I was eight years old and running for my life. I sped into the men’s bathroom, opened a stall door, and hid. “She isn’t allowed in here,” I thought to myself, “She can’t get me in here.”
Four years earlier, my mother first had her way with me. It was a children’s fashion show at our Thai temple. She dressed me up as a young girl from the hill tribes of Northern Thailand. She attacked my four-year-old boy cheeks with blush, applied blue eye shadow, and slathered on a glowing red lipstick, turning me into the cover model for some underground Asian transvestite child-bride magazine. When asked why she did this, she simply stated, “Because I know how to win.” And she was right; I took home first place that day.
Now, she intended to impale my reputation at our temple’s misspelled children’s talent show, Tinkle, Tinkle Little Star. I was going to sing a Thai song that roughly translated to, “In the water, there are fish.” It was a song every Thai kid learns: a song that cheers the strength of Thailand because it has fish. I liked this song. There was even a little dance that accompanied it that involved pretending your hands were fish.
However, I was secretly carrying on a love affair with another song. Whenever the video played on MTV, I’d run to sit directly in front of the set. In the first half of the video, a woman walks around backstage, reminiscing about a time her mother encouraged her to perform in a talent show. For the second half, she emerges in a dazzling white, sequined gown that sparkles as she moves across the stage. Her hair is swept up, her makeup is perfect. As she glides around the stage, like an angel on a cloud, she glances over at her mother, who is watching from the wings and, during the final grand note, runs to embrace her. This video was “The Greatest Love of All” and this woman, my Goddess, was Whitney Houston
Like any young boy growing up in the 80s, I sang “The Greatest Love of All” around the house constantly. I thought no one was listening. But one day my mother took notice.
“You like that song a lot, don’t you? What song is that?” she asked.
“It’s called ‘The Greatest Love of All’.”
“And who sings it?”
As a second-generation child, I was used to explaining tenets of American culture to my family. “Whitney Houston,” I answered.
Later that day, I practiced the fish in the water song for mom. My voice carried a patriotic innocence, my hands were like koi swimming through an imperial pond – but when I finished, my mom crossed her arms and scowled. “You don’t really understand this song,” she said.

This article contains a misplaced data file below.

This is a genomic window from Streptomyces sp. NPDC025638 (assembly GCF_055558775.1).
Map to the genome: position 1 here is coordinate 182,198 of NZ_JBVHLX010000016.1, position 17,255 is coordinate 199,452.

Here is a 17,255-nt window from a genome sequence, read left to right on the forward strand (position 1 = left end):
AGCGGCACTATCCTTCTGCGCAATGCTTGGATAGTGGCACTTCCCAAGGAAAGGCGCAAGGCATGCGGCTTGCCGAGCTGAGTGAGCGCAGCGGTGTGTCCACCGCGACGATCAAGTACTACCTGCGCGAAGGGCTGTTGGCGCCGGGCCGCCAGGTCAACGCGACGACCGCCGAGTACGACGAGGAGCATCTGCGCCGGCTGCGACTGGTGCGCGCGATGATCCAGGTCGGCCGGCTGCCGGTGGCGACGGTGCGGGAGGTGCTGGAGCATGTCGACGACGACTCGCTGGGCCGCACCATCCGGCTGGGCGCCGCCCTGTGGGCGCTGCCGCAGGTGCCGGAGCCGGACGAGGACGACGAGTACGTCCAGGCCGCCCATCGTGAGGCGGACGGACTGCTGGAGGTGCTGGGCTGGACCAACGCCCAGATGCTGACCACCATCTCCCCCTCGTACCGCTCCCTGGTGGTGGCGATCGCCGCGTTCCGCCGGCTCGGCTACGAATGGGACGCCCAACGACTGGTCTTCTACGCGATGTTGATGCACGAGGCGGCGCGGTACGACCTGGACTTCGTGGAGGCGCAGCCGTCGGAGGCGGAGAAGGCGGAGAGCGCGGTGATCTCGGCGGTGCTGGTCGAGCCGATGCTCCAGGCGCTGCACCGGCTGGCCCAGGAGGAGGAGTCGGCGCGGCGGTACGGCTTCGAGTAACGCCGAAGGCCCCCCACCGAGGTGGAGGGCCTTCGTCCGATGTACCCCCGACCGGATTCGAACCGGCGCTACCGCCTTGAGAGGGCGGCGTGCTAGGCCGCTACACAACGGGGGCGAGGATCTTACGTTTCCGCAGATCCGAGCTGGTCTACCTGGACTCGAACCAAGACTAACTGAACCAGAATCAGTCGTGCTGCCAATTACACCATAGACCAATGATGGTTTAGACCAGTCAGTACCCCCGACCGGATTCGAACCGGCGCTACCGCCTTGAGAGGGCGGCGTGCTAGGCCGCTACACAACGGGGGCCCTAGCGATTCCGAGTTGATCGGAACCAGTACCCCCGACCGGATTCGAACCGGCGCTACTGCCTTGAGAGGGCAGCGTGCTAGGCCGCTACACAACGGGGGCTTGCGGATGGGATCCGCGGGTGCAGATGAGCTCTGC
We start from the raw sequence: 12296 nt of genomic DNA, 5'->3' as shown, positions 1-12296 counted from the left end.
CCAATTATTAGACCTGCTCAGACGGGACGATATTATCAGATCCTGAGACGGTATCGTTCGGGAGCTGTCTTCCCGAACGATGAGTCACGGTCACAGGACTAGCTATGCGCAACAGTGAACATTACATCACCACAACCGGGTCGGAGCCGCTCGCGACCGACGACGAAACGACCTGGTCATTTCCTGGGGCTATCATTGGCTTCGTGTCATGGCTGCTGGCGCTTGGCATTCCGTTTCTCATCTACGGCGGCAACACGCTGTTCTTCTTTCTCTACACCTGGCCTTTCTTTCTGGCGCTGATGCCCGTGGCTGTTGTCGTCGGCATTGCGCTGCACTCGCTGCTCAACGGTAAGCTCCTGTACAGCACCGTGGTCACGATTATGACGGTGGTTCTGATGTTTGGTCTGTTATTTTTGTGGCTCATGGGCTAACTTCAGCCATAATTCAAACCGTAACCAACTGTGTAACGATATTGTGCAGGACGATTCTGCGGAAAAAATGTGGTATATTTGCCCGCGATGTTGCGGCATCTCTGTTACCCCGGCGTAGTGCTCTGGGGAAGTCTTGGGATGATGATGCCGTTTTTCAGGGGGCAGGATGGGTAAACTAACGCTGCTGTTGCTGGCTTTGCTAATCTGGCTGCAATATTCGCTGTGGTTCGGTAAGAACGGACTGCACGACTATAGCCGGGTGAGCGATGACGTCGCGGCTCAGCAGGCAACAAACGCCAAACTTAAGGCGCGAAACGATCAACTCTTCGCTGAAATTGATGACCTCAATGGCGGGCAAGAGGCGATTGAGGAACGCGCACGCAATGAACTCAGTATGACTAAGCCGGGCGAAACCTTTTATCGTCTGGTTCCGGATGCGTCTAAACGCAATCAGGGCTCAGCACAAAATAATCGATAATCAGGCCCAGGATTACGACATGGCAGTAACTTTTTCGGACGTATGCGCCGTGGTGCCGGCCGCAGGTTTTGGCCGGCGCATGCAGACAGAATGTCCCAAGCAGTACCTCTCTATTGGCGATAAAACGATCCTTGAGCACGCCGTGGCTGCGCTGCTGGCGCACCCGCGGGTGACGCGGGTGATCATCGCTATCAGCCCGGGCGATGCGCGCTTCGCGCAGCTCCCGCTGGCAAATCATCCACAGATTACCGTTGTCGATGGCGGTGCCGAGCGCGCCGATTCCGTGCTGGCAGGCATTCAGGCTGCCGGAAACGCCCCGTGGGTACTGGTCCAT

“Uh-huh,” I insisted, “It’s about how great Thailand is because it has fish.”
“That only what the song say, but you don’t feel it in your heart. It’s better maybe you sing a different song.”
“What song should I sing?”
“Sing the song for me. The Whitney song, you know, ‘The Best Love in the World’.”
“‘The Best Love in the World’.”
“The Greatest Love of All?”
We were in the living room. My mother sat perfectly upright on our floral print couch. I dug my toes into the shag green carpeting and took a deep breath: “I believe the children are our future…”
Maybe, just maybe, the verses sounded fine. Perhaps the first chorus went well. But then I got to the part where Whitney begins her vocal gymnastics. It was not good. Our dog started growling and barking; the cat hissed and ran out of the room. My usually stoic father put his newspaper down and looked at me with fear.
“What is he doing?” he asked.
“Just practicing Daddy, don’t worry,” my mom replied, smiling.
My sister, who was 13 at the time, scrambled into the room, “Oh my God! Why is Archy screaming?”
I spoke up: “I don’t think I should sing this song.”
“Mom,” my sister began, “you cannot have Archy sing Whitney Houston. Little boys do not sing Whitney Houston – especially little boys who can’t sing.” She cocked her head towards me. “Oh my God, Mom, you are going to embarrass the entire family. You’re going to scar him for life. This is worse than dressing him up as a girl.”
“Mommy,” my dad added, “Just let him sing the Thai song. It’s easy for him.”
Somehow my mother managed to look all three of us in the eyes at the same time. “Archy gonna sing ‘The Best Love in the World’. ‘The Best Love in the World’ is the best song in the world, and Archy is going to be the best singer in the world!”
My fate was sealed.
I practiced “The Greatest Love of All” for the next two weeks. The dog’s bark turned into a howl, my father read his newspaper in bed, and my sister started calling me “Chinky Houston”. Meanwhile, my mother became the Helen Keller of stage moms. Blind and deaf with love for me, she praised my singing voice: “You sound like an angel falling from the sky.”
In a state of panic, I opened the liner notes of my Whitney cassette. I found the address of her fan club and wrote Whitney a desperate letter, begging her for advice. I stole a stamp from my mom’s purse and dropped in the mailbox near school. Whitney had a whole five days to respond.